The Most Popular Percussion Colts: 1848 Baby Dragoon and 1849 Pocket

The most-produced Colt percussion revolver was not one of the big sexy Army models, but rather the humble 1849 Pocket. It was first introduced as the Model 1848 Baby Dragoon, in .31 caliber. By 1850, the design had changed to what became known as the Model 1849 Pocket, with a round-backed trigger guard.

The 1848 and 1849 were made in a single combined serial number range, and the transition form one pattern to the other is a bit hazy. The first pattern had a square-backed trigger guard, round cylinder stop notches, and an “Indian Fight” cylinder scene. They were made without loading levers, and with 5-shot cylinders. The second model moved to a round-backed trigger guard and “Stagecoach” cylinder scene, added a loading lever, but retained the round cylinder stop notches. This was shortly followed by the third pattern with square cylinder stop notches. That third model would account for the vest majority of production.

Overall, about 340,000 Pocket model revolvers were made by Colt, including about 11,000 made at the London armory between 1853 and 1856. Production in the US ended in 1873, when Colt transitioned to self-contained cartridges instead of percussion designs.

15 Comments

  1. Thanks Ian, I had no Idea the pocket models were so popular. Thats saying a lot considering the numbers of revolvers produced during the civil war.

  2. “Say hello to my little friend!” BANG!
    Looks like Colt’s customers were mostly people who needed something to prevent an unwanted loss of valuables from their persons.

  3. Small hideout guns have always been popular. Even today, small .38 Special revolvers sell very well. Witness the Colt company coming out with the Cobra revolver.

    • “Small hideout guns have always been popular.(…)”
      Indeed, it is worth remembering oldest metallic cartridge still alive today – .22 Short – was developed for pocket revolver (around 1857) hinting that this category was most attractive for manufacturers back then.

  4. Charles Dickens wrote a magazine article about the London Colt factory. Very much aware of the significance of the new mass production methods.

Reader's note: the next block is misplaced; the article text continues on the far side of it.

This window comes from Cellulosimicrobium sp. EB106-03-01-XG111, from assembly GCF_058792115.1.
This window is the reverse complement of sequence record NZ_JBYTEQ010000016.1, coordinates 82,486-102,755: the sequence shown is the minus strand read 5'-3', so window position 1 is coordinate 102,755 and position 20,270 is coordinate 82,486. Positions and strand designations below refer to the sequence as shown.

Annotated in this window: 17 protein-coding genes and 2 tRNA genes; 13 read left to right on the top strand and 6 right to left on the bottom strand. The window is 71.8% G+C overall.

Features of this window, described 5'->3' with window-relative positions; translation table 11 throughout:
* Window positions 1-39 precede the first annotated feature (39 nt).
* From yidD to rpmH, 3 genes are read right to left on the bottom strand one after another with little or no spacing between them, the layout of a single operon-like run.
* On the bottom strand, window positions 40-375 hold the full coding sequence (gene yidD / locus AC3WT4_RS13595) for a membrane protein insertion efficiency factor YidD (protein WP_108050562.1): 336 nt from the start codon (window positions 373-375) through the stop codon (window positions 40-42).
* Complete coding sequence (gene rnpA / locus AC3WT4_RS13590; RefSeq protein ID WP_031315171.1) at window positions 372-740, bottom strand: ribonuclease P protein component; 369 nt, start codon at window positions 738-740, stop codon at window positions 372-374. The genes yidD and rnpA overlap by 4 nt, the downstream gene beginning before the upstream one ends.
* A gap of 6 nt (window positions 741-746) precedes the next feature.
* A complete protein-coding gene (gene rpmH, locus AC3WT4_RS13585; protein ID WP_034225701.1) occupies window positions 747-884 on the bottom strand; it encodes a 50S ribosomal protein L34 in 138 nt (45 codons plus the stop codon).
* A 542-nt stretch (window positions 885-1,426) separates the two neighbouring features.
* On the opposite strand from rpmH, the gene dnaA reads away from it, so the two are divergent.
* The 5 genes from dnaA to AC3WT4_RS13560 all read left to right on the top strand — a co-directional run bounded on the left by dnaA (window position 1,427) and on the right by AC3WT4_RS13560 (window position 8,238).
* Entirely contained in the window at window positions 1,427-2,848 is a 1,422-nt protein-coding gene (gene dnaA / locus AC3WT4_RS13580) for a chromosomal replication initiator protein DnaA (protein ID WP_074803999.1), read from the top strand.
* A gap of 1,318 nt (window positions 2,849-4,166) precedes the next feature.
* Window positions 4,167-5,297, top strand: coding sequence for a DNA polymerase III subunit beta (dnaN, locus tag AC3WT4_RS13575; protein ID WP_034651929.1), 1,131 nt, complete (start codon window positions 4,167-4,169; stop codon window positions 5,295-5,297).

5. Was it possible, let alone safe, to carry a single-action Colt with all the chambers loaded and capped? I’ve never heard of any method, but the day of the tinhorn gambler, stick ’em up man, and bounty hunter is gone, or at least changed a lot. Carrying with the hammer down on a loaded but uncapped chamber wouldn’t do much good; who has time to cap in the middle of a shootout? Can you carry one of these with the cylinder out of battery and the hammer down between two nipples? Worried minds want to know.

    • There is a protruding pin between the capping nipples of Colt revolvers so that the hammer, which had a slot in its nose, so that the hammer could be safely lowered to rest upon it.The hammer could not slip off as would be held by the pin.
      The Walker Colt had only one safety pin so after reloading the cylinder had to be turned so that the lowered hammer would rest on it. The later Colts had a safety pin between each chamber.
      Gwyn

    • Colt’s main innovation (in addition to the use of machine-made parts) was the use of protective protrusions between the drum brandtubes
      And this was a major improvement made to prevent “salvo fire” from breaking through into adjacent primers.
      By the way, “salvo fire” was the main reason that condemned the percussion revolver rifles to oblivion.

  6. Hollywood Colt peacemakers have given a false image of reallity. Imagin you must carry a heavy belt, holster, gun and cartridges all the day ….. Walking, working, etc.

  7. So what happened to Colts’ pocket firearm market after the inception of their cartridge revolvers? The Colt House/Cloverleaf pistols didn’t seem to have much of an impact. Am I missing something?

  8. It would’ve been a bear forcing lead balls into the chamber with such a short loading lever. You’d probably want a length of iron pipe to get more leverage.

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